I had a urinary tract infection recently and my doctor told me to drink plenty of fluids. How much should I drink? Also, my friend told me that if I drink cranberry juice it could help prevent these infections. Is this true?
I don’t blame you for wanting to avoid this type of annoying infection that can have you running to the bathroom with the feeling that you have to urinate, only to produce a pittance of urine. Interestingly, women are more prone to getting urinary tract infections (UTI) than men. In fact, one in five women will experience a UTI sometime in her life. Not exactly a statistic to celebrate.
Believe it or not, normal urine is sterile. (Who knew?) While it contains fluid, salts, and waste products, it’s supposed to be free of troublesome bacteria, viruses and fungi. A urinary tract infection can occur when microorganisms cling to the opening of the urethra, the draining tube from the bladder, and begin to multiply.
Drinking plenty of fluids is important to help flush out any bacteria from the urinary tract. The American Medical Association recommends drinking at least 8 to 10 cups of water daily to keep UTI at bay, even more if you are active or if it’s hot outside. Here are some other preventative tips.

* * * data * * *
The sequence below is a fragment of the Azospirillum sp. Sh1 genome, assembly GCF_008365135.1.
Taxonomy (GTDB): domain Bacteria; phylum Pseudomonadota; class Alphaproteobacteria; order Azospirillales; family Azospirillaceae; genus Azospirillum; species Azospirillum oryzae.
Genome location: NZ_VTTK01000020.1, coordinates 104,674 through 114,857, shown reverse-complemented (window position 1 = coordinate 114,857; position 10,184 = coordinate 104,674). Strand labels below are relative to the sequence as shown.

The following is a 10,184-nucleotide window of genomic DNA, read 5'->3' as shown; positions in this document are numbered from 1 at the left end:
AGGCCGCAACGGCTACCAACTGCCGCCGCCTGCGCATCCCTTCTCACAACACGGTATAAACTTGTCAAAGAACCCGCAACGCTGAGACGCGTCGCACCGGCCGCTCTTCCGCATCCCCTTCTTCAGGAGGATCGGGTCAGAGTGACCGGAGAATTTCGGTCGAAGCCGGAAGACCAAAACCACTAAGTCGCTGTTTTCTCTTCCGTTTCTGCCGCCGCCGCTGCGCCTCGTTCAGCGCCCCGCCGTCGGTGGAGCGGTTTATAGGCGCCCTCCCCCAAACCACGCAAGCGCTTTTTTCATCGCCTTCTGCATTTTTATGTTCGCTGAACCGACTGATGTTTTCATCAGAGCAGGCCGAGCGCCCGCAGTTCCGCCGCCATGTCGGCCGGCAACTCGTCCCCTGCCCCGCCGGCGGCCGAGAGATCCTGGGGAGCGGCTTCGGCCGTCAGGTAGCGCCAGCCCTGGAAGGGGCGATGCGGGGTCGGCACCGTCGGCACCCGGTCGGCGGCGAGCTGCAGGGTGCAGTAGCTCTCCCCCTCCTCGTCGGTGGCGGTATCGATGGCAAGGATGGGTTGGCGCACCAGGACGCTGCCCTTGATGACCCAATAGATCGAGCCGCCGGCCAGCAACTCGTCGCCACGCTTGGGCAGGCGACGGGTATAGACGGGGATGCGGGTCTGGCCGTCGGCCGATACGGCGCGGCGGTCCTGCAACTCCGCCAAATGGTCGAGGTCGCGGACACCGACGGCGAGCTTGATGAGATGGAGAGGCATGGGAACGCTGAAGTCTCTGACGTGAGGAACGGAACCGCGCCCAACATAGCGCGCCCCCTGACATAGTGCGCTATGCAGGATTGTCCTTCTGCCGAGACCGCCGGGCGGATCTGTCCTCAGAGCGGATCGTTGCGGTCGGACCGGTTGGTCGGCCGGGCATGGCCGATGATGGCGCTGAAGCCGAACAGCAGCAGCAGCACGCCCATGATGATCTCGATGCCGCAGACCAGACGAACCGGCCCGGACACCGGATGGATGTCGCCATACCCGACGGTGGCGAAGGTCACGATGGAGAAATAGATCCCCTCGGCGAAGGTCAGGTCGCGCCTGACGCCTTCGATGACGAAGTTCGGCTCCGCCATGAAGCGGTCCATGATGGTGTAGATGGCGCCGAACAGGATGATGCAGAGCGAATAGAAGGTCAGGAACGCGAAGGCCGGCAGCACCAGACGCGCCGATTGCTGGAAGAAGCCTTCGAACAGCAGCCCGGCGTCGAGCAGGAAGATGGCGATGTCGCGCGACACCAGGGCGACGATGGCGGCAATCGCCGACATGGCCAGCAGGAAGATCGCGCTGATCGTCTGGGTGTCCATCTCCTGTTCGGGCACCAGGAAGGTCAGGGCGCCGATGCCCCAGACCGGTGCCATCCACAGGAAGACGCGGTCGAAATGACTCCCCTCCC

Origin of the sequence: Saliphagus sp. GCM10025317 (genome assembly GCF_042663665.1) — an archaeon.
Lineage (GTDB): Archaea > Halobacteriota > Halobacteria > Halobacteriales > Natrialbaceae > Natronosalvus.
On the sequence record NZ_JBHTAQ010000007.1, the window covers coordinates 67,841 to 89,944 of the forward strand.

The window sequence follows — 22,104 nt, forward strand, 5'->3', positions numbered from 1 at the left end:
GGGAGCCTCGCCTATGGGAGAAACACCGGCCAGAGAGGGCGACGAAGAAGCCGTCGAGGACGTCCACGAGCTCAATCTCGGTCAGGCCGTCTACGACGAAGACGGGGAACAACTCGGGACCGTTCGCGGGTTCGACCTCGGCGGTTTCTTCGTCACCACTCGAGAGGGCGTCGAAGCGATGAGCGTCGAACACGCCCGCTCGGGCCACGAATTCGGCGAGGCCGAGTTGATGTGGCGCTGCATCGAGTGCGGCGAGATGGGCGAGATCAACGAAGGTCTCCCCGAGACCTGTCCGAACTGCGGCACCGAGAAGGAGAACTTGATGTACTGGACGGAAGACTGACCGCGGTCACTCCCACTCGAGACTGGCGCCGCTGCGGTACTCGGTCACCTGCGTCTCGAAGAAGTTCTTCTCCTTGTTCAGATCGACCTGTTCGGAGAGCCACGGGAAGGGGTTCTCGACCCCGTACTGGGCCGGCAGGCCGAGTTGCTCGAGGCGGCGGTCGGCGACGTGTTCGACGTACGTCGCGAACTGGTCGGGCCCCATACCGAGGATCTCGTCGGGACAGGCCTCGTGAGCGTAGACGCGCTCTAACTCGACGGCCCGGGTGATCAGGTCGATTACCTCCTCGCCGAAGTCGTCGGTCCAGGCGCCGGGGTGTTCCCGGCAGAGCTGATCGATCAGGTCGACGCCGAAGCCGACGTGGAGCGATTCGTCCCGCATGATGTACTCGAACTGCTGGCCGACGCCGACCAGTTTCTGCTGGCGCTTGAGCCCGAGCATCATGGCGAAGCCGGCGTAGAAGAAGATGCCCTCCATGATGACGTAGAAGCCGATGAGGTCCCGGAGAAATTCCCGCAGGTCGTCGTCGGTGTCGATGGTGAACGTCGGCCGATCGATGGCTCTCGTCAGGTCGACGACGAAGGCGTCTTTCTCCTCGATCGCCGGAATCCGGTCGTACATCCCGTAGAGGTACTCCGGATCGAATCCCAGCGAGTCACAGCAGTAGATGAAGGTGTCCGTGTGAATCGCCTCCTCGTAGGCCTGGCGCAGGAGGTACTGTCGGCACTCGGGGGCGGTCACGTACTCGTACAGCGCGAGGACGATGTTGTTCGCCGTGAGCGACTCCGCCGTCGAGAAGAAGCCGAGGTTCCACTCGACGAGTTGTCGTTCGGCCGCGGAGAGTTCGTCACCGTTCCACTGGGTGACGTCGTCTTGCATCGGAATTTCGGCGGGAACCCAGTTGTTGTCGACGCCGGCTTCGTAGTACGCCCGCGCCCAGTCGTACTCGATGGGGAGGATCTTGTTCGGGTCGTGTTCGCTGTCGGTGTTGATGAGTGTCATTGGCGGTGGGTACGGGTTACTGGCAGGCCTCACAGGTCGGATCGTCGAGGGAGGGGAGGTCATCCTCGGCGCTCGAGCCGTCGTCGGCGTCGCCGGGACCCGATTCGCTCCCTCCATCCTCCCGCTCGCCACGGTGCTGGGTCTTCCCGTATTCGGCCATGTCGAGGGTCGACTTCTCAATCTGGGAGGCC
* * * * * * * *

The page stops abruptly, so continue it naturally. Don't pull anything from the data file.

While large amounts of cranberry juice may inhibit the growth of some bacteria, unfortunately, the key word here is “large.” “There appears to be evidence that there is something in cranberries that has been shown to inhibit bacteria growth,” claims Lindsey Kerr, M.D., spokesperson for the American Urological Association, “but you would probably have to drink huge amounts of cranberry juice daily to reap the benefits.”
If you want to switch over to some cranberry juice in the morning and/or with an afternoon snack, it probably wouldn’t hurt, and it’s definitely a sweet way to get some fluids in. But before you start guzzling it all day, keep in mind that cranberry juice packs in over 100 calories for each 3/4 cup. Few of us can calorically afford to be drinking any kind of juice all day long.
So what about diet cranberry juice, you say? I’m already ahead of you. Diet cranberry juice may have the same antibacterial activity, but more needs to become known, according to Kerr.